283 myth sche han . . . of that lond, she could not get leave to go out of that land. In 1433 there were uneasy trade relations between England and Prussia that had an impact on shipping and, inevitably, upon English travellers in Prussia.

285 heerys of Pruce, Teutonic knights.

288 prevyly, secretly; apertly, openly.

291 wawe, wave.

293 resyn sor, arose greatly.

297 Strawissownd, Stralsund in Pomerania, Germany.

298 ryth wretyn, written correctly.

305-06 for ther was . . . tho cuntreys, for there was open war between the English and those countries. Kempe refers here to the hostilities over trade during the 1430s.

316 the yrkar, the more irked.

323 arayd, dressed; fyten, fight.

329 dysewsyd of, unused to; three scor yer of age, i.e., sixty years old.

330 cotidianly, quotidianly, daily; pase, pace; fryke, vigorous; lusty, eager.

331 it lukkyd hem, they happened; ostage, hostel.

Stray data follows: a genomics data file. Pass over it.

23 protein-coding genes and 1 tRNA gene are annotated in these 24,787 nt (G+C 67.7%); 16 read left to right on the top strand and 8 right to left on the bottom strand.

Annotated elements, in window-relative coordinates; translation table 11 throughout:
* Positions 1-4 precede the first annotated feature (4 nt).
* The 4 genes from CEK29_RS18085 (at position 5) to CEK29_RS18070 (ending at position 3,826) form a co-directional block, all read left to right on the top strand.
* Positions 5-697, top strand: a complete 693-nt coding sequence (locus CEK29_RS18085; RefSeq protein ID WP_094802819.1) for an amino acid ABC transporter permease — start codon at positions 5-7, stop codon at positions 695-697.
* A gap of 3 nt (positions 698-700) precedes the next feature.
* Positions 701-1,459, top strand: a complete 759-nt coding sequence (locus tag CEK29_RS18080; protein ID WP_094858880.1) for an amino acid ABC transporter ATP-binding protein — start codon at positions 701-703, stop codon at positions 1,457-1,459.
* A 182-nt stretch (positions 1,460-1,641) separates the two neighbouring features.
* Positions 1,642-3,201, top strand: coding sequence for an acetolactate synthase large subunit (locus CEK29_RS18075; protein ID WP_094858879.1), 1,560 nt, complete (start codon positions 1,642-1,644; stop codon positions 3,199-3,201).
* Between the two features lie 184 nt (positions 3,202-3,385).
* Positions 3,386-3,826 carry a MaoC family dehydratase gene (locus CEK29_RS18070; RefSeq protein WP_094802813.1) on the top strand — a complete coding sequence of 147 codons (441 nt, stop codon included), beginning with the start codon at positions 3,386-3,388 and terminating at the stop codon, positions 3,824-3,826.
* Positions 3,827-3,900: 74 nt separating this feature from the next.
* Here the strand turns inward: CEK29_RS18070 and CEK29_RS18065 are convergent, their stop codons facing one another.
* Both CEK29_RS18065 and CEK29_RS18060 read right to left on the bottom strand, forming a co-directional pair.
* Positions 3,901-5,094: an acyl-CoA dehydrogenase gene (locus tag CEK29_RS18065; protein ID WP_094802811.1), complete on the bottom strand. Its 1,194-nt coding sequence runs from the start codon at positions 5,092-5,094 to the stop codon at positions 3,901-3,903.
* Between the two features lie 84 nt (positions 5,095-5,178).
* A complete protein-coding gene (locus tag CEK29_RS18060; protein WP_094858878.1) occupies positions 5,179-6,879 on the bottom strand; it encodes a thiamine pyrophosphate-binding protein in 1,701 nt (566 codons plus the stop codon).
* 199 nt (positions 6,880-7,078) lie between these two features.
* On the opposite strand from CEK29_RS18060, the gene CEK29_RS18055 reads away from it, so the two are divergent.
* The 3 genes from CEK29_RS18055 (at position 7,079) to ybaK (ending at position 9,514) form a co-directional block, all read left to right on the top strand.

333 leevyn, lightning.

338 wayne, wain, wagon.

346 beed, bode, stayed.

347 Akunward, Aachen in Prussia; waynys, carts.

349 rekles, reckless.

352 chapmen, merchants.

353-54 Frer Menowrys, Franciscans.

354 thrist, thirst; bodyn, bade.

357 potel, two quart vessel.

359 utas, octave; Corpus Cristi, the Feast of Corpus Christi, which occurs on the Thursday after Trinity Sunday.

365 waynys, wagons.

367 Sawter, Psalter, the Psalms.

367-68 "Qui seminant . . . and flebant", allusion to verses from Psalm 126:5-6: "They that sow in tears shall reap in joy. He that goeth forth and weepeth, bearing precious seed, shall doubtless come again with rejoicing, bringing his sheaves with him."

369 wrothar, more angry.

373 instawns, urgency.

374 utas of, octave of (festive week after).

377 proferyd, offered; wolde, wished.

388 ther sche was at oste, where she was at hostel.

389 sterte, tail (?), probably a reference to continental jokes about the English having tails; perhaps a derogatory and salacious word for an Englishwoman.

396 Akun, Aachen.

397 betymys, early.

398 speryng at, asking of.

405 bowte, bought.

406 dedyn of her, took off their.

407 pykyd hem, picked them (for lice); abydyn hem, abide with them.

408 jurné, journey.

409 was abavyd, was afraid, embarrassed.

410 betyn, bitten.

416 owr Ladys smokke, the smock Mary wore at Christ's birth, one of Aachen's four important relics.

417 Seynt Margaretys Day, July 20; it lukkyd, it happened.